Koes BW, Assendelft WJ, van der Heijden GJ, Bouter LM, Knipschild PG: Spinal manipulation and mobilization for back and neck pain: a blinded review. British Med J. 1991, 363: 1298-1303.
Van Tulder MW, Koes BW, Bouter LM: Conservative treatment of acute and chronic nonspecific low back pain. Spine. 1997, 22: 2128-2156. 10.1097/00007632-199709150-00012.
Kane R, Ouslander J, Abrass I, Resenter B: Essentials of clinical geriatrics: 6th Edition. 2008, New York, NY: McGraw Hill Publishers
Healthy People. 2020,http://www.cdc.gov/nchs/healthy_people/hp2020.htm,
The Center for Disease Control and Prevention: Medication Safety.http://www.cdc.gov/medicationsafety/,
Gurwitz JH, Field TS, Harrold LR, Harrold LR, Rothschild J, Debellis K, Seger AC, Cadoret C, Fish LS, Garber L, Kelleher M, Bates DW: Incidence and preventability of adverse drug events among older persons in the ambulatory setting. JAMA. 2003, 289: 1107-1116. 10.1001/jama.289.9.1107.
Hamilton H, Gallagher P, Ryan C, Byrne S, O’Mahony D: Potentially inappropriate medications defined by STOPP Criteria and the risk of adverse drug events in older hospitalized patients. Arch Intern Med. 2011, 171: 1013-1019. 10.1001/archinternmed.2011.215.
Avorn J: Medication use in older patients: better policy could encourage better practice. JAMA. 2010, 304 (14): 1606-1607. 10.1001/jama.2010.1495.
Budnitz DS, Shehab N, Kegler SR, Richards CL: Medication use leading to emergency department visits for adverse drug events in older adults. Annals Int Med. 2007, 147 (11): 755-765. 10.7326/0003-4819-147-11-200712040-00006.
Robnett RH, Chop WC: Medications. In Gerontology for the Health Care Professional. 2010, Boston: Jones and Bartlett publishers, 119-2
Dillon P: In Nursing Health Assessment: A Critical Thinking Case Studies Approach. 2007, Philadelphia: F.A. Davis Publishers, 117-118. 2
Fick DM, Cooper JW, Wade WE, Waller JL, Maclean JR, Beers MH: Updating the beers criteria for potentially inappropriate medication use in older adults: results of a US consensus panel of experts. Arch Intern Med. 2003, 163: 2716-2724. 10.1001/archinte.163.22.2716.
Dieters LV, Kim D: Benign Prostatic Hypertrophy.http://emedicine.medscape.com/article/437359-overview,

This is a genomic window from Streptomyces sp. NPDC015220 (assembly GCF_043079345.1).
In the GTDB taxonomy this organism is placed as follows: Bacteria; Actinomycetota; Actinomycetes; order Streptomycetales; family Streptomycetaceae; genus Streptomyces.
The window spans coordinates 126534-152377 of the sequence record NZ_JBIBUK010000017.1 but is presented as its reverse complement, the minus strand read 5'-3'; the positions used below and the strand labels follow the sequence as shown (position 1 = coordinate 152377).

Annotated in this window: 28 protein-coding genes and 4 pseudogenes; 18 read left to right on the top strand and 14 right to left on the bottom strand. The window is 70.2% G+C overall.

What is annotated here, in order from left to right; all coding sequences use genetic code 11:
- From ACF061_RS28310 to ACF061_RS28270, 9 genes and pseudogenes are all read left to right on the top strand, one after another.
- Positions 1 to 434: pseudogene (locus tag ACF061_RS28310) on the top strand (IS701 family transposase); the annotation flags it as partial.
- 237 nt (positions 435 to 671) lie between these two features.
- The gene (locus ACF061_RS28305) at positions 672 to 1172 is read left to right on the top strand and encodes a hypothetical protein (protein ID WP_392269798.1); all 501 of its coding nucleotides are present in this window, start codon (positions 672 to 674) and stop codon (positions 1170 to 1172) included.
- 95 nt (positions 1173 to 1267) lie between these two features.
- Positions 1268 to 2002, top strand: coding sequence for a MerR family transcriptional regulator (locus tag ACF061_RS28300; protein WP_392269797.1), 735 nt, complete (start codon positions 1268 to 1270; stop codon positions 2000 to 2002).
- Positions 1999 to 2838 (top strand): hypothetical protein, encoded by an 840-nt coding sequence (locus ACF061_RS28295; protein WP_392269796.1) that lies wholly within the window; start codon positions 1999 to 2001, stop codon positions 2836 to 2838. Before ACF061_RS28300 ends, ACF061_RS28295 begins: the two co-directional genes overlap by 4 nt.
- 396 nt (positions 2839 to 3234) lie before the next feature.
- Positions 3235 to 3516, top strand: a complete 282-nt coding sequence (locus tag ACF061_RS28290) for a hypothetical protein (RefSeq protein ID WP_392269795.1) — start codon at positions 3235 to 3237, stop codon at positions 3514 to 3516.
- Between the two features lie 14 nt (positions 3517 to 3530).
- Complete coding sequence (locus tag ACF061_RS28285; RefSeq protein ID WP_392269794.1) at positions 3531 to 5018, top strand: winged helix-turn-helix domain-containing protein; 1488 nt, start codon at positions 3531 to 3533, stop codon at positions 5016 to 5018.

Hybels CF, Blazer DG: Epidemiology of late-life mental disorders. Clin Geriatr Med. 2003, 19: 663-696. 10.1016/S0749-0690(03)00042-9.
National Institute of Health’s National Institute of Neurological Disorders and Stroke: The Dementias. Publication No. 04–2252. 2004, Bethesda, MD
Flostein MF: The Mini Mental Status Exam [MMSE]. Assessment in geriatric psychopharmacology. Edited by: Powley M, Crook T, Ferris R, Bartus R, New Canan CT. 1983, 50-51.
The Alzheimer’s Association: 2012,http://www.alz.org,
The National Institute of Health: Older Adults Depression and Suicide Facts Sheet. [http://www.nimh.nih.gov/health/publications/older-adults-depression-and-suicide-facts-fact-sheet/index.shtml]
U.S. Surgeon General:http://www.surgeongeneral.gov/library/mentalhealth/chapter4/sec3.html,
Geriatric Depression Scale.http://www.chcr.brown.edu/GDS_SHORT_FORM.PDF,
World Health Organization Statistics Mortality.http://apps.who.int/whosis/database/mort/table1_process.cfm,
World Health Organization: Global Burden of Disease.[2004 cohort; publ.2008.http://www.who.int/healthinfo/global_burden_disease/GBD_report_2004update,
American Heart Association: Statistical Update Heart Disease and Stroke Statistics—2011 Update: A Report from the American Heart Association. Circulation. 2011,http://circ.ahajournals.org/content/123/4/e18,
American Society on Aging: Heart Health.http://www.agingsociety.org/agingsociety/pdf/heart.pdf,
Docking R, Fleming J, Brayne C, Zhao J, Macfarlane GJ, Jones GT: Epidemiology of back pain in older adults: prevalence and risk factors for back pain onset. Rheumatology. 2011, 50 (9): 1645-1653. 10.1093/rheumatology/ker175.
Becker DJ, Kilgore ML, Morrisey MA: The societal burden of osteoporosis. Curr Rheumatol Rep. 2010, 12 (3): 186-91. 10.1007/s11926-010-0097-y.
Simmons ED, Guyer RD, Graham-Smith A, Herzog R: Radiograph assessment for patients with low back pain. Spine J. 2003, 3: 3-5. 10.1016/S1529-9430(02)00454-0.
Centers for Disease Control and Prevention: U.S. Cancer Statistics Working Group. 2010, Atlanta, GA: United States Cancer Statistics: 1999–2007 Incidence and Mortality,http://www.cdc.gov/uscs,
Kotlarz H, Gunnarsson CL, Fang H, Rizzo JA: Insurer and out-of-pocket costs of osteoarthritis in the US: evidence from national survey data. Arthritis Rheum. 2009, 60 (12): 3546-53. 10.1002/art.24984.
The National Institute on Aging; National Institute of Health.http://www.nia.nih.gov,
The American Geriatric Society: [http://www.healthinaging.org/agingintheknow/]
The author declares no competing interests or financial interests.
About this article
Cite this article
Killinger, L.Z. Diagnostic challenges in the older patient. Chiropr Man Therap 20, 28 (2012). https://doi.org/10.1186/2045-709X-20-28
- Cognitive health